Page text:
They brought it. It was brought
from the field, the last sheaf, the last bundle
the latest and most final armful. Up up
over the head, hold it, hold it high it held
the gazer’s gaze, it held hope, did hold it.
Through the stubble of September, on shoulders
aloft, hardly anything, it weighed, like a sparrow,
it was said, something winged, hollow, though
pulsing, freed from the field
where it flailed in wind, where it waited, wanted
to be found and bound with cord. It had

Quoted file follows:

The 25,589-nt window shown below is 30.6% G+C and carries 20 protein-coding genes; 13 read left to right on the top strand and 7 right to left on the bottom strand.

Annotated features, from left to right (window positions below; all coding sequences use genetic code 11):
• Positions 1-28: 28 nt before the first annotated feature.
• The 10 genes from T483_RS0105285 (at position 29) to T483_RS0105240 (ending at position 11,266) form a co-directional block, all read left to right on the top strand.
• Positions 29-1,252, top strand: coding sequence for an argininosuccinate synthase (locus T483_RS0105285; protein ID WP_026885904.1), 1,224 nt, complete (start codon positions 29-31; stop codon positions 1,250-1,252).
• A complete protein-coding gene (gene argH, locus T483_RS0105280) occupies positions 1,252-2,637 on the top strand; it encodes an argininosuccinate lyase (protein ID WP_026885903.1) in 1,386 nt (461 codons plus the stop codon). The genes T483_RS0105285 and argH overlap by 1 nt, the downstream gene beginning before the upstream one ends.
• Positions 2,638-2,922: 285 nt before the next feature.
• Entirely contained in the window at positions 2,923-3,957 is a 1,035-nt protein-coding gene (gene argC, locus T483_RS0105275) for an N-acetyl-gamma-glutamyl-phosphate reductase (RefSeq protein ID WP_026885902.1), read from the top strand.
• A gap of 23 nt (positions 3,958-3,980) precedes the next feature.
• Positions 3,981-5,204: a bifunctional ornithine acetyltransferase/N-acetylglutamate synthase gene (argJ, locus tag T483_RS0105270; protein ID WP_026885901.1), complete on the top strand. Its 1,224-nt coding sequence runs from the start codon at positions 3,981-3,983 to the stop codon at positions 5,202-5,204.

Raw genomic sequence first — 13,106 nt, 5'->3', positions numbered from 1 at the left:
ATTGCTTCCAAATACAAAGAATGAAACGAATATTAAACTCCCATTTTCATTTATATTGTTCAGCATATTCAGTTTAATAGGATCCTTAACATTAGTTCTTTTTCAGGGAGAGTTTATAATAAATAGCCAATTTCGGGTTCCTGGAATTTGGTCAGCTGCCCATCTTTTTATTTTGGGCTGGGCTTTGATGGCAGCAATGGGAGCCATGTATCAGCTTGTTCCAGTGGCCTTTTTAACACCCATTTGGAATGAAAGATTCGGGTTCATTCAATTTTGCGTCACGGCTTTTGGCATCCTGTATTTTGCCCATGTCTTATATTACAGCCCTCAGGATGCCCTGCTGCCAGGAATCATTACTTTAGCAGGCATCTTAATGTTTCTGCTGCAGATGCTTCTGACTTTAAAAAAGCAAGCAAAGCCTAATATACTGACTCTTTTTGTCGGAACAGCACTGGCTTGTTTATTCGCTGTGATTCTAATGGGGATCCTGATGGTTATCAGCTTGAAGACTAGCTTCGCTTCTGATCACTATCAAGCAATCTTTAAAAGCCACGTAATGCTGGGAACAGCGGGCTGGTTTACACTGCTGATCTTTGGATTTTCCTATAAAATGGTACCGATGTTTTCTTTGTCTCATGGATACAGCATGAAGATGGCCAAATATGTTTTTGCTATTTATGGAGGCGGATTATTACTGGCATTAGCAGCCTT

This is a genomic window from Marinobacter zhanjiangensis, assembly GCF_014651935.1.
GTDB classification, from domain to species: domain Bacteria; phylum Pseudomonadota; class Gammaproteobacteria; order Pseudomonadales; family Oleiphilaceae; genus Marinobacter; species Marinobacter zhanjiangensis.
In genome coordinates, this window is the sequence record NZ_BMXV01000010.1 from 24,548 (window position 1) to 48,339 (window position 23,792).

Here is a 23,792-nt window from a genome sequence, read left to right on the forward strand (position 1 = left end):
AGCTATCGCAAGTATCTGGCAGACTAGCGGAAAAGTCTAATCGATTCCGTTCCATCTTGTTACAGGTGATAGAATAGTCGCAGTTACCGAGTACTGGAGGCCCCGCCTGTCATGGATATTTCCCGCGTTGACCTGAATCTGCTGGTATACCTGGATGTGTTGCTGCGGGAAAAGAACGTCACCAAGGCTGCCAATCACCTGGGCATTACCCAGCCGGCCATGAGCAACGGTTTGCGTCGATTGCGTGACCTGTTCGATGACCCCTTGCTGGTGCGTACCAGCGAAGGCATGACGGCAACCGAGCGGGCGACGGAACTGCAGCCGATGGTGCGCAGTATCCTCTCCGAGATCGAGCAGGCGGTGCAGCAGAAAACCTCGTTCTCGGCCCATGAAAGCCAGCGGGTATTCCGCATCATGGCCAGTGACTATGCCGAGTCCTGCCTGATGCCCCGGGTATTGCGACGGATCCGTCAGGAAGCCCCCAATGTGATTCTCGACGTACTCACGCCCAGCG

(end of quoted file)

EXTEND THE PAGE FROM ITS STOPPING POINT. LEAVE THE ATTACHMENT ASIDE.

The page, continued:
limbs, it had legs. And hands. It had fingers.
Fingers and a face peering from the stalks,
shuttered in the grain, closed, though just a kernel
a shut corm. They brought him and autumn
rushed in, tossed its cape of starlings,
tattered the frost-spackled field.